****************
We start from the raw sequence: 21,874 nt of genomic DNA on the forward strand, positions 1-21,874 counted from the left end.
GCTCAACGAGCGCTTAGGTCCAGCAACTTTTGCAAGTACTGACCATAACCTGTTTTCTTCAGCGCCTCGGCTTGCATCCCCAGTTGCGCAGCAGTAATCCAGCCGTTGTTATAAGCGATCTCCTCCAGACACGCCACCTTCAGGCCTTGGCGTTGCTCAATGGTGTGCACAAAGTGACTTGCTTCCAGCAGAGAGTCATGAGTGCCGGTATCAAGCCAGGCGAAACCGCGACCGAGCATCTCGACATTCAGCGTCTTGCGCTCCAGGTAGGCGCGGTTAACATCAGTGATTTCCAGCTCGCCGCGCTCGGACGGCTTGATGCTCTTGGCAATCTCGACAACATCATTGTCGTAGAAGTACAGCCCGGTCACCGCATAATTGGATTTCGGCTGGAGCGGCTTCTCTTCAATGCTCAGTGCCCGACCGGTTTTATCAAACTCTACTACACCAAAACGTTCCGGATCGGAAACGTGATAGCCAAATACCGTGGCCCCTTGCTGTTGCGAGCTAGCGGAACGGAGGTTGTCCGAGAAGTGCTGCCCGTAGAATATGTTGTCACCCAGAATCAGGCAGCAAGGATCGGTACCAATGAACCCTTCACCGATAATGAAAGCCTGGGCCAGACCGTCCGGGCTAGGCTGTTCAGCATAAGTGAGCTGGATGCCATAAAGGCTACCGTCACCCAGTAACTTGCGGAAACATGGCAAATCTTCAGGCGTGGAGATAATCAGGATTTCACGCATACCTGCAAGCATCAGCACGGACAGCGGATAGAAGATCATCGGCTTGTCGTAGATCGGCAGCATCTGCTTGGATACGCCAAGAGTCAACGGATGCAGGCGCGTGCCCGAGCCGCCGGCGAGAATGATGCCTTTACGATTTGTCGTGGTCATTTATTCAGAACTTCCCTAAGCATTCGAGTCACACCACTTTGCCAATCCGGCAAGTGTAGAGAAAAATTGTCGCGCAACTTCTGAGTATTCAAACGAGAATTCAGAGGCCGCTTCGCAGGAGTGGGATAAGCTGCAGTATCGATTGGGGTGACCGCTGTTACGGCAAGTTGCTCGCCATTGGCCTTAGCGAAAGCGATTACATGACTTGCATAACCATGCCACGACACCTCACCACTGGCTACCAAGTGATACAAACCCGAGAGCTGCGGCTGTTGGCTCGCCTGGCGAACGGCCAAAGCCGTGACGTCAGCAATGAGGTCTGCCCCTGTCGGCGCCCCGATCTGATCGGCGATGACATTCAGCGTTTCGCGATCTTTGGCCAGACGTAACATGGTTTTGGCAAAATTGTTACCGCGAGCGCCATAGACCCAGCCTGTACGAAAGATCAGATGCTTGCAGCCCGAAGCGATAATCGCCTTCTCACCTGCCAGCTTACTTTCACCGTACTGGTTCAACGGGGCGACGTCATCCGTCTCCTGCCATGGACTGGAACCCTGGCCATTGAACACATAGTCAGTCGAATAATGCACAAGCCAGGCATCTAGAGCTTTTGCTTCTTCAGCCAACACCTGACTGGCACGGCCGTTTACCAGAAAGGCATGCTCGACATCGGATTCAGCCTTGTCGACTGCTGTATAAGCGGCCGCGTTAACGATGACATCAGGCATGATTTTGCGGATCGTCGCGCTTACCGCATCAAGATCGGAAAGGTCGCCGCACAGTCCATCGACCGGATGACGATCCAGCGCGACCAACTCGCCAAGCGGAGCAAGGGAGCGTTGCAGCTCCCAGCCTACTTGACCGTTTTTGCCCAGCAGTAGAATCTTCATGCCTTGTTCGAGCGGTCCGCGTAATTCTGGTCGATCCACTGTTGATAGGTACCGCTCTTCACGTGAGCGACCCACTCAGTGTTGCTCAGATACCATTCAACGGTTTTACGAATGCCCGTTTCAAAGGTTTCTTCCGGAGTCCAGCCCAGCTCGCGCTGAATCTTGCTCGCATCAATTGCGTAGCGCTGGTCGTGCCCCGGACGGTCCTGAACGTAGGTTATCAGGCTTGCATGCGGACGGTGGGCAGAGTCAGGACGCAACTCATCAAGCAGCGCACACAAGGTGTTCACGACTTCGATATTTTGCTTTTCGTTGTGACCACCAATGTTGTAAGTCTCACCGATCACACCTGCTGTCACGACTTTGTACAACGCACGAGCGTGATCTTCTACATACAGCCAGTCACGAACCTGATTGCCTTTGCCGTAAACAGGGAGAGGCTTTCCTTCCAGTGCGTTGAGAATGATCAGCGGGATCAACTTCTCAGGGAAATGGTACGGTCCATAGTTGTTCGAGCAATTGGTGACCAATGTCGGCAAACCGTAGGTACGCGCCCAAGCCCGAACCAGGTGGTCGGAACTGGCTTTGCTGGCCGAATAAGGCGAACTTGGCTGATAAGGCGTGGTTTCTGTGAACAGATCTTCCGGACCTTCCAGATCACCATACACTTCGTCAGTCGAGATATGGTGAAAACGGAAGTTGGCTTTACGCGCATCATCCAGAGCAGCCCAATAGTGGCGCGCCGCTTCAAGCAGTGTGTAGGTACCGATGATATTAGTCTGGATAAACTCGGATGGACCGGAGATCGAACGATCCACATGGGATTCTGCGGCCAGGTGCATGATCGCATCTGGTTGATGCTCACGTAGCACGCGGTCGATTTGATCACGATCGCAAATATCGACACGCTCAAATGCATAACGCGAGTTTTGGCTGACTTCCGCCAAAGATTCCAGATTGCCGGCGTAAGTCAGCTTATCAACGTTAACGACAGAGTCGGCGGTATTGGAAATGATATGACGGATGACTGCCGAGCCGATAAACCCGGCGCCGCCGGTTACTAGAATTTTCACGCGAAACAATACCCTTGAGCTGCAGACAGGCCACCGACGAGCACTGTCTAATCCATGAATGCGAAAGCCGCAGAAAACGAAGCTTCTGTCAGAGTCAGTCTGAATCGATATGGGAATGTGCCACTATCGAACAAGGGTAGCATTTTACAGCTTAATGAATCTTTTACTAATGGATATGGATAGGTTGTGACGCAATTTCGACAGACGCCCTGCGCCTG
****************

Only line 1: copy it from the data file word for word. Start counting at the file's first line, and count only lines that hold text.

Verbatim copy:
We start from the raw sequence: 21,874 nt of genomic DNA on the forward strand, positions 1-21,874 counted from the left end.